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Chin Music #1 Review

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Chin Music #1 Review 

Writing:  Steve Niles

Art: Tony Harris

Review by Melissa Megan

Apparently, Chin Music is about a guy named Shaw who can leap through time and possesses supernatural powers. He’s on the run from some other creepy dudes who also have powers, like tearing his skin from his bones. Apparently he has landed in Prohibition era Chicago and must now contend with the local police, gangsters and the supernatural underground. I say apparently because Image Comics tells me that this is what’s happening in Chin Music, but to be perfectly honest I only understood about half of that premise reading through issue #1.

I hate to criticize Steve Niles at all because I really love pretty much everything he puts his pen to, but this introduction just didn’t connect with me, story wise. There’s a lot going on, but not all of it is clear. Granted, it’s a pilot issue, so there’s lots more story to tell and time to tell it. I have all the faith in the world that Niles will pull the plot together in future issues and that my confusion will disappear. Not being crystal on what’s going on in this issue doesn’t necessarily mean I didn’t enjoy it, however. It is action packed, moody, violent and spooky. I just don’t ‘get it’ yet.

The artwork by Tony Harris is brilliant here. It’s thick with atmosphere and very, very pretty. Some of the panels are framed in art deco borders, like intricate picture frames. This lends quite a bit of flourish to the pages and really helps set the retro style of the book. Harris’ characters all seem to have large, chunky facial features and knobby knuckles, but it’s less of a distraction than a style. I found his play with color and texture very pleasing to look at.

All in all, Chin Music seems like it could be a quality series. As long as the story isn’t too difficult to grasp, there’s a good idea here and some unique styling. I’ll definitely be keeping up with this one and am anxious to see Steve Niles develop it further.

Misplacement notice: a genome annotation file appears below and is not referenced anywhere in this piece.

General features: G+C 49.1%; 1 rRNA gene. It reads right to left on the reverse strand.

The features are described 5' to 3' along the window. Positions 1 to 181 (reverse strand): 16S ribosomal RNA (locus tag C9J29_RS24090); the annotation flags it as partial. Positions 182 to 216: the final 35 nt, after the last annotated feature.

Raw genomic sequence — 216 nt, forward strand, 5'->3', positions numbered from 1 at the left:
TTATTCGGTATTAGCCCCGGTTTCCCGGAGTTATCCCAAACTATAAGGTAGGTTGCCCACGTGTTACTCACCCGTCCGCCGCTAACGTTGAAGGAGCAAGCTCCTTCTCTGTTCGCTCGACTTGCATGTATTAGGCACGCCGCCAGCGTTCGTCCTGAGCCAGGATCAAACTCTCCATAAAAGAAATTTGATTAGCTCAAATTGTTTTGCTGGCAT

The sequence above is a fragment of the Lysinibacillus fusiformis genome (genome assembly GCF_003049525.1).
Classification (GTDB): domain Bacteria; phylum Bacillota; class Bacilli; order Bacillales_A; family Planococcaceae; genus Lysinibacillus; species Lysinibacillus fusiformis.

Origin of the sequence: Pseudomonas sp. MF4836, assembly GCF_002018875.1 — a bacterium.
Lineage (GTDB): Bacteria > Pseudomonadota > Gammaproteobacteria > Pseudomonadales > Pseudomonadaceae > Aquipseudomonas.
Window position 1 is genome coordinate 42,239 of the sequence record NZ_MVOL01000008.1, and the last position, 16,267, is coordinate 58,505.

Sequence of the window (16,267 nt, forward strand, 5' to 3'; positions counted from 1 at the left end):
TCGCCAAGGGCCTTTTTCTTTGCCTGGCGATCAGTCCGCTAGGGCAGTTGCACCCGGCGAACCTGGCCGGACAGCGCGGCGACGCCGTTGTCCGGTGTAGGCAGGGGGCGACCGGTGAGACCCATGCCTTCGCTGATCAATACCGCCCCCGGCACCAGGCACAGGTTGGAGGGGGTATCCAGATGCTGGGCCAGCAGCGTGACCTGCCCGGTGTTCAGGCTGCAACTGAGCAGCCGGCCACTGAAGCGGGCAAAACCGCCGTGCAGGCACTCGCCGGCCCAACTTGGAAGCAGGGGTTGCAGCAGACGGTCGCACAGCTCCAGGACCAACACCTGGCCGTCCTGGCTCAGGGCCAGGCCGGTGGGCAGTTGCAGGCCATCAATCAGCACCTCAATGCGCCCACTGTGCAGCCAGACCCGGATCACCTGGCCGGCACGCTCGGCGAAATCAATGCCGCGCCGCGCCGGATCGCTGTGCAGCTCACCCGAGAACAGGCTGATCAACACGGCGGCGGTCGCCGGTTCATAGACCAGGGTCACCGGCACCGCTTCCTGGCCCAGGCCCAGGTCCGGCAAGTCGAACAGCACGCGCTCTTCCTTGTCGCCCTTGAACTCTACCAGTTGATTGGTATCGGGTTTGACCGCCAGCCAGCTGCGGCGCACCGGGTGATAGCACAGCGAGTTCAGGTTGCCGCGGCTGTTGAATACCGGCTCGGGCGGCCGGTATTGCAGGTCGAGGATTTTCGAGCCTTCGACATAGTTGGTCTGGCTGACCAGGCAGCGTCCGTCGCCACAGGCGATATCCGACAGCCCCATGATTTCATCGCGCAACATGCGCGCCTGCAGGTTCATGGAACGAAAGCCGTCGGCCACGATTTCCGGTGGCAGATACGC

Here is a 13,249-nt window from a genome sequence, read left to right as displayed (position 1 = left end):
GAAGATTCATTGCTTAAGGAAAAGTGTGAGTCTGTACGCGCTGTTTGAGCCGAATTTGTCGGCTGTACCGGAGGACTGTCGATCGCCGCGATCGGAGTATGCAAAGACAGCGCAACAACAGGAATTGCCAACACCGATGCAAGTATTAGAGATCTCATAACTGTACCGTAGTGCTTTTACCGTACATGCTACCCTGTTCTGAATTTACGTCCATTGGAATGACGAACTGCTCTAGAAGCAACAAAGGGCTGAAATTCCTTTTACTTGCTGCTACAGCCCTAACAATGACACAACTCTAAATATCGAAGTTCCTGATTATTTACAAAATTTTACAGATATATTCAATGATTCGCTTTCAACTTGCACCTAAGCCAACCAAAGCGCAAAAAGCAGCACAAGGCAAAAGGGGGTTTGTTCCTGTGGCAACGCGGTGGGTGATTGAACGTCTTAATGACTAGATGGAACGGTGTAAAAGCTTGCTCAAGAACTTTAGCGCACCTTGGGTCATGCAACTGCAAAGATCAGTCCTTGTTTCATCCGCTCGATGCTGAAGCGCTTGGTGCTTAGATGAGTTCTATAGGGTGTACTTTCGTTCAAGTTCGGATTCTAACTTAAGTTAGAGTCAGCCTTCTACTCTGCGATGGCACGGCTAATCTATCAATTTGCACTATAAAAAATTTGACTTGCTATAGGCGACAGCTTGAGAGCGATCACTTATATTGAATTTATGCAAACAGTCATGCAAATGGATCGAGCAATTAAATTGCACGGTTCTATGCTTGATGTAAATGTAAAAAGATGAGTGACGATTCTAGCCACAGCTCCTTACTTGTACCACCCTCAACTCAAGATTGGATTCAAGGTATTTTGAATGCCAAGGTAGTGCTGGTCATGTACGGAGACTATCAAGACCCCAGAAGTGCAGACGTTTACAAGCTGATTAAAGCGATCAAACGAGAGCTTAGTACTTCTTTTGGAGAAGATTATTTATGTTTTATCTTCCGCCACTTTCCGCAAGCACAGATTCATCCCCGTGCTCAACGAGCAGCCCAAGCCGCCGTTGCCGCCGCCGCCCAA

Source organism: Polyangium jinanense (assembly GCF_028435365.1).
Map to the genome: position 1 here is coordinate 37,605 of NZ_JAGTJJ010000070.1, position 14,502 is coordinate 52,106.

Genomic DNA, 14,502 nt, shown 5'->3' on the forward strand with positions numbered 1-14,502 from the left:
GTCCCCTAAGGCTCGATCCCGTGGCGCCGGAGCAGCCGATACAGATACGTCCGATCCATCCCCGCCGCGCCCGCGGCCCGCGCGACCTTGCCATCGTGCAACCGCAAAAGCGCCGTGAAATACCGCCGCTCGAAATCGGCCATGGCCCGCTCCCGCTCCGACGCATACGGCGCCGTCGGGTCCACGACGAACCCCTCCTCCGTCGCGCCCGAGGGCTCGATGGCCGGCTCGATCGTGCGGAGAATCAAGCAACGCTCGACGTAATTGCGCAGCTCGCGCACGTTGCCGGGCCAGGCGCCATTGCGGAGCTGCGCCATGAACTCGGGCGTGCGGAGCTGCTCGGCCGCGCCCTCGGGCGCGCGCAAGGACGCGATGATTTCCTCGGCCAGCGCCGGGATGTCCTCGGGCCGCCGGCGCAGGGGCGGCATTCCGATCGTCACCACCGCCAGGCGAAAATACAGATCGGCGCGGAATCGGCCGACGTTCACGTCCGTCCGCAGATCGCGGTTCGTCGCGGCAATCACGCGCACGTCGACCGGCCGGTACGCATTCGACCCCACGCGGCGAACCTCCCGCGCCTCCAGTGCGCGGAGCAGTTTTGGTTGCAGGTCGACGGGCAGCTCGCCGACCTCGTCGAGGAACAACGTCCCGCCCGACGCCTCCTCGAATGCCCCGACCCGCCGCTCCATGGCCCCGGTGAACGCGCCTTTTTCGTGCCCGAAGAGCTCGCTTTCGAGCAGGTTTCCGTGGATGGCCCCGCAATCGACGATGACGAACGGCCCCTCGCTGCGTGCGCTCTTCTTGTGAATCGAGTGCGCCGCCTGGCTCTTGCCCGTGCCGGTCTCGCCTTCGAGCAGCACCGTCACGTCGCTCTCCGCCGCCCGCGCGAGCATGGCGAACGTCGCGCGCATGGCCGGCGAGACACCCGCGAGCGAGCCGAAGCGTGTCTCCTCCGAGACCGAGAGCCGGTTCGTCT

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Review: Bedlam #5

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Writing: Nick Spencer

Art: Riley Rossmo

Review by Melissa Megan

After a few issues of watching Fillmore, formerly serial killer Madder Red, passionately assist the police department in working out the identity of a murderer with a thing for religious reference, issue #5 gives a little more of what Bedlam is really about: psychological fun time.

This issue opens with another flashback to the ‘healing’ of Madder Red, specifically a powerful scene in which he gains the hospital staff’s trust and proves himself ready to re-enter the world a new, less dangerous man. These peeks in to the treatment of Madder Red are what I feel really give Bedlam it’s gritty meat. I find myself increasingly invested in this character although I still can’t decide if I want to see him truly succeed and be a ‘productive, law-abiding citizen’ or if it would be more fun to watch him completely demolish those expectations in a blood bath of celebration for the return of Madder Red.

One thing is certain, this issue makes it clear that Fillmore is quite aware that he’s gaining the trust of Detective Acevedo and has secured himself the opportunity for a chat with an incarcerated priest suspected of being connected to, perhaps behind, the unsolved case. Fillmore has an agenda but if it’s purely to help bring the murderer to justice or something more sinister is yet unclear. What is crystal is that Bedlam is not slowing down but quietly gaining momentum and I suspect the next issue will reveal something juicy.

If you’re reading my reviews on Bedlam, you must be interested; if you aren’t already buying these books, what the hell are you waiting for? Bedlam is top notch material in the horror/suspense genre and the art work of Riley Rossmo is always a delight.

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